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But what are some of the big economic questions your event will tackle ? The biggest event , I think , is probably what the effect of this is on the world economy because obviously the spike in gas prices , which I think is driven in part by uncertainty as much as the actual supply circumstances , and I can explain that whether that's going to end up being a drag , not just on the American economy , but on the world economy.
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But the other issue , of course , is how to calibrate sanctions exactly so that they're most effective.
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And again , I think the Biden administration is exercising some caution because if these sanctions on gas and oil are pushed through , one perverse effect is that prices will rise and therefore the oil and gas that Putin can sell is actually of more value , not to mention just the pain which is inflicted on more dependent parties and in Eastern Europe in particular.
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So I think the question of the larger economic effects on the world economy.
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And then the question of whether sanctions should be extended to Russian oil and gas exports are two of the main questions we'll be discussing.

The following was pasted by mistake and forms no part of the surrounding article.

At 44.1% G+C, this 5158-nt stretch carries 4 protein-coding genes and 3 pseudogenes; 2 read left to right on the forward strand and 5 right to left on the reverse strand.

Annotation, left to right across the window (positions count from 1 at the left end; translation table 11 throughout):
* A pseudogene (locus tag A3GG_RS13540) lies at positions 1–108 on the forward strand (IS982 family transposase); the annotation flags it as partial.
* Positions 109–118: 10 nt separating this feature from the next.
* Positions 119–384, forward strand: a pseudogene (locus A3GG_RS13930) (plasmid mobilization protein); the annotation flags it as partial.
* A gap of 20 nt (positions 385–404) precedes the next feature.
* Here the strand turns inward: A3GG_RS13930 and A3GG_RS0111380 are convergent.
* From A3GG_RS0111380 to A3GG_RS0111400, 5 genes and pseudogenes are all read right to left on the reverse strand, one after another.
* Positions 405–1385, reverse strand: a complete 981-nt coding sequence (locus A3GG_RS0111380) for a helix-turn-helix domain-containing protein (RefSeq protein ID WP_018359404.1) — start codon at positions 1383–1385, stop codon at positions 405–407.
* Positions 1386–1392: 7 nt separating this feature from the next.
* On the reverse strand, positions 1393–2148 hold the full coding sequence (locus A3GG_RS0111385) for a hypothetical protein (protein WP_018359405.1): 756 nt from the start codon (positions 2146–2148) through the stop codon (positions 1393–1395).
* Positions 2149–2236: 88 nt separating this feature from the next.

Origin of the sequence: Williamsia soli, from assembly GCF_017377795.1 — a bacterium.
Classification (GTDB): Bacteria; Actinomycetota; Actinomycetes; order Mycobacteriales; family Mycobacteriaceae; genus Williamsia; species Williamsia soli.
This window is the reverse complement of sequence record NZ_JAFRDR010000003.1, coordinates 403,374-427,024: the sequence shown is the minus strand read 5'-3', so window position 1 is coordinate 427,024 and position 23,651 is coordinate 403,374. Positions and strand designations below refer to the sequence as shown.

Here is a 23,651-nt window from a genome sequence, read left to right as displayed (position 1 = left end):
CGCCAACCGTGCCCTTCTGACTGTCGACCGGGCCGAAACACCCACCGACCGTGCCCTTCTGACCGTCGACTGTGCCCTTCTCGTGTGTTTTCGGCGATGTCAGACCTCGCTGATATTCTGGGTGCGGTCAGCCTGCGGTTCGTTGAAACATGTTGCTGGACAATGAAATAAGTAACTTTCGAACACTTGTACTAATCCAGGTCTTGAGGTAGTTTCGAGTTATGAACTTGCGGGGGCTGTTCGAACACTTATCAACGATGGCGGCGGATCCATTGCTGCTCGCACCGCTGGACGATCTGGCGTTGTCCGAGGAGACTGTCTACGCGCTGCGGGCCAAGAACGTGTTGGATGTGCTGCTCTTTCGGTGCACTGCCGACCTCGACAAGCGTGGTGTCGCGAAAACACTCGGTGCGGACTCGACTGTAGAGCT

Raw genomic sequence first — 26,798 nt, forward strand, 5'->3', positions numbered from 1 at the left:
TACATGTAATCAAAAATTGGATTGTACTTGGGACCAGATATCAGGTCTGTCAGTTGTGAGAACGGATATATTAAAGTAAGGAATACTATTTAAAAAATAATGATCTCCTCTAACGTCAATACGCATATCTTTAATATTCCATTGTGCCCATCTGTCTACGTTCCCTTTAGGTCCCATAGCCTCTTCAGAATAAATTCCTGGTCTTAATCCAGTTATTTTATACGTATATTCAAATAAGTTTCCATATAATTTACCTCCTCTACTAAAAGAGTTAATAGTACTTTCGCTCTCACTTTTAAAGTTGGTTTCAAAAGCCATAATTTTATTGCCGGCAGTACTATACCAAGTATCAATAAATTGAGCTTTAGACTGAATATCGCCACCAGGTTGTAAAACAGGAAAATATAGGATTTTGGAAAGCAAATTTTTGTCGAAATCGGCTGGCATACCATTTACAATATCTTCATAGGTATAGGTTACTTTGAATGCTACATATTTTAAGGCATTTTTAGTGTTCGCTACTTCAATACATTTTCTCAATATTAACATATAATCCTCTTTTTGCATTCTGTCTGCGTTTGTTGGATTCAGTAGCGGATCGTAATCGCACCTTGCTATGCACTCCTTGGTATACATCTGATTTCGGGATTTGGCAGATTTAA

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Earlier , you mentioned the role of sanctions in combating Russia.
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You have written extensively about North Korea and about the role sanctions have played in relations with that country.
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Are there any lessons in that case that may be applicable to Russia today ? I think the use of sanctions is not very well understood.
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We know that they don't always work and in fact , they don't typically work in getting an adversary to do what you want.
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So I don't think that the sanctions are going to have the effect of giving Putin second thoughts or leading him in a different course with respect to the military campaign in Ukraine.